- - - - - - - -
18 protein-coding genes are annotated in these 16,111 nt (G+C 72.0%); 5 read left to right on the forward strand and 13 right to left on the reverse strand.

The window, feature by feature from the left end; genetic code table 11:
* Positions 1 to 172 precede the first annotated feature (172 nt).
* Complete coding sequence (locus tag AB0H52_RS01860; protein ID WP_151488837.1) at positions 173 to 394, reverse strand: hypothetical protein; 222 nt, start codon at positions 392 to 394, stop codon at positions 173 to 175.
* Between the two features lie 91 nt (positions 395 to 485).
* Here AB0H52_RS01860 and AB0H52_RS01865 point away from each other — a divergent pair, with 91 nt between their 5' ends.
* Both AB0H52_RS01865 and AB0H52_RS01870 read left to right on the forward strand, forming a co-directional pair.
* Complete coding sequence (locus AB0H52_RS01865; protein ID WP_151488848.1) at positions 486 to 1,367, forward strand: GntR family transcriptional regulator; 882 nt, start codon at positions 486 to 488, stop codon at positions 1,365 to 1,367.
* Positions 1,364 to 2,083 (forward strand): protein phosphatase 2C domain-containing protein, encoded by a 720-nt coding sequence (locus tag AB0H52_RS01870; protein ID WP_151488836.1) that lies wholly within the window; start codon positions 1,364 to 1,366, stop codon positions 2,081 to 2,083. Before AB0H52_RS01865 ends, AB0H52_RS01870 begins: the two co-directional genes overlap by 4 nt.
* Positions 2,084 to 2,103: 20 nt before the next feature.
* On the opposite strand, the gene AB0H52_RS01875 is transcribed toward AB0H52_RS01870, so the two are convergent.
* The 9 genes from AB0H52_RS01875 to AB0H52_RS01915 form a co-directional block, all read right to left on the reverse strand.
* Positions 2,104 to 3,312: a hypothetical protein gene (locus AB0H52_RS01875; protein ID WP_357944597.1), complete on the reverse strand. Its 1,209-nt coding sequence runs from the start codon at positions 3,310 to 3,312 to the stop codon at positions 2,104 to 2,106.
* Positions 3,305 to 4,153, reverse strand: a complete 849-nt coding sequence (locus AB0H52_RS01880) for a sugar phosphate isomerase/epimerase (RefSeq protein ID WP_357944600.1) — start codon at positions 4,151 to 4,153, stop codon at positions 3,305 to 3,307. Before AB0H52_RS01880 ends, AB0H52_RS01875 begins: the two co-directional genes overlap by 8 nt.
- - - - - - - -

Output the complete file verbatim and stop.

18 protein-coding genes are annotated in these 16,111 nt (G+C 72.0%); 5 read left to right on the forward strand and 13 right to left on the reverse strand.

The window, feature by feature from the left end; genetic code table 11:
* Positions 1 to 172 precede the first annotated feature (172 nt).
* Complete coding sequence (locus tag AB0H52_RS01860; protein ID WP_151488837.1) at positions 173 to 394, reverse strand: hypothetical protein; 222 nt, start codon at positions 392 to 394, stop codon at positions 173 to 175.
* Between the two features lie 91 nt (positions 395 to 485).
* Here AB0H52_RS01860 and AB0H52_RS01865 point away from each other — a divergent pair, with 91 nt between their 5' ends.
* Both AB0H52_RS01865 and AB0H52_RS01870 read left to right on the forward strand, forming a co-directional pair.
* Complete coding sequence (locus AB0H52_RS01865; protein ID WP_151488848.1) at positions 486 to 1,367, forward strand: GntR family transcriptional regulator; 882 nt, start codon at positions 486 to 488, stop codon at positions 1,365 to 1,367.
* Positions 1,364 to 2,083 (forward strand): protein phosphatase 2C domain-containing protein, encoded by a 720-nt coding sequence (locus tag AB0H52_RS01870; protein ID WP_151488836.1) that lies wholly within the window; start codon positions 1,364 to 1,366, stop codon positions 2,081 to 2,083. Before AB0H52_RS01865 ends, AB0H52_RS01870 begins: the two co-directional genes overlap by 4 nt.
* Positions 2,084 to 2,103: 20 nt before the next feature.
* On the opposite strand, the gene AB0H52_RS01875 is transcribed toward AB0H52_RS01870, so the two are convergent.
* The 9 genes from AB0H52_RS01875 to AB0H52_RS01915 form a co-directional block, all read right to left on the reverse strand.
* Positions 2,104 to 3,312: a hypothetical protein gene (locus AB0H52_RS01875; protein ID WP_357944597.1), complete on the reverse strand. Its 1,209-nt coding sequence runs from the start codon at positions 3,310 to 3,312 to the stop codon at positions 2,104 to 2,106.
* Positions 3,305 to 4,153, reverse strand: a complete 849-nt coding sequence (locus AB0H52_RS01880) for a sugar phosphate isomerase/epimerase (RefSeq protein ID WP_357944600.1) — start codon at positions 4,151 to 4,153, stop codon at positions 3,305 to 3,307. Before AB0H52_RS01880 ends, AB0H52_RS01875 begins: the two co-directional genes overlap by 8 nt.